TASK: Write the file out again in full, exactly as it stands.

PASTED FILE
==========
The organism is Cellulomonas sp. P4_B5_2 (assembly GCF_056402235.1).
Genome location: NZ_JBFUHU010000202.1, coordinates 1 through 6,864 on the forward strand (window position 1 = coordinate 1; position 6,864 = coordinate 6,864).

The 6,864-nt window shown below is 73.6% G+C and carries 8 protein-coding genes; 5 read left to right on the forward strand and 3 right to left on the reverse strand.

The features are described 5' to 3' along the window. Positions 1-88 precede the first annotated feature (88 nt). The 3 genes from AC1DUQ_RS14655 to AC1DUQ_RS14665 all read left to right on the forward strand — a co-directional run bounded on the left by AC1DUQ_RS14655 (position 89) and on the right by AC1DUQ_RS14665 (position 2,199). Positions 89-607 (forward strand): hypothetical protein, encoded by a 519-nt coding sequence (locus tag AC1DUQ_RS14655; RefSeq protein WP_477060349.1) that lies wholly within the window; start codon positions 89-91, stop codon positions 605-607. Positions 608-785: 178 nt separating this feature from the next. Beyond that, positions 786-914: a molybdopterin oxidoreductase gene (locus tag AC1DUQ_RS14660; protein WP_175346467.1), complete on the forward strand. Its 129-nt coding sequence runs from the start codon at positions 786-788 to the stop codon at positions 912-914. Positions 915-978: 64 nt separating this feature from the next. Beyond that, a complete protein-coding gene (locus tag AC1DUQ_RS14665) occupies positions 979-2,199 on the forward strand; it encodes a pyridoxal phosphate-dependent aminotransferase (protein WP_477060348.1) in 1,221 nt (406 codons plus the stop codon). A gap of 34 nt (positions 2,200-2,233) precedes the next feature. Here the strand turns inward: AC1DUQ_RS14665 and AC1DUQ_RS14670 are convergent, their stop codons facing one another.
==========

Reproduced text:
The organism is Cellulomonas sp. P4_B5_2 (assembly GCF_056402235.1).
Genome location: NZ_JBFUHU010000202.1, coordinates 1 through 6,864 on the forward strand (window position 1 = coordinate 1; position 6,864 = coordinate 6,864).

The 6,864-nt window shown below is 73.6% G+C and carries 8 protein-coding genes; 5 read left to right on the forward strand and 3 right to left on the reverse strand.

The features are described 5' to 3' along the window. Positions 1-88 precede the first annotated feature (88 nt). The 3 genes from AC1DUQ_RS14655 to AC1DUQ_RS14665 all read left to right on the forward strand — a co-directional run bounded on the left by AC1DUQ_RS14655 (position 89) and on the right by AC1DUQ_RS14665 (position 2,199). Positions 89-607 (forward strand): hypothetical protein, encoded by a 519-nt coding sequence (locus tag AC1DUQ_RS14655; RefSeq protein WP_477060349.1) that lies wholly within the window; start codon positions 89-91, stop codon positions 605-607. Positions 608-785: 178 nt separating this feature from the next. Beyond that, positions 786-914: a molybdopterin oxidoreductase gene (locus tag AC1DUQ_RS14660; protein WP_175346467.1), complete on the forward strand. Its 129-nt coding sequence runs from the start codon at positions 786-788 to the stop codon at positions 912-914. Positions 915-978: 64 nt separating this feature from the next. Beyond that, a complete protein-coding gene (locus tag AC1DUQ_RS14665) occupies positions 979-2,199 on the forward strand; it encodes a pyridoxal phosphate-dependent aminotransferase (protein WP_477060348.1) in 1,221 nt (406 codons plus the stop codon). A gap of 34 nt (positions 2,200-2,233) precedes the next feature. Here the strand turns inward: AC1DUQ_RS14665 and AC1DUQ_RS14670 are convergent, their stop codons facing one another.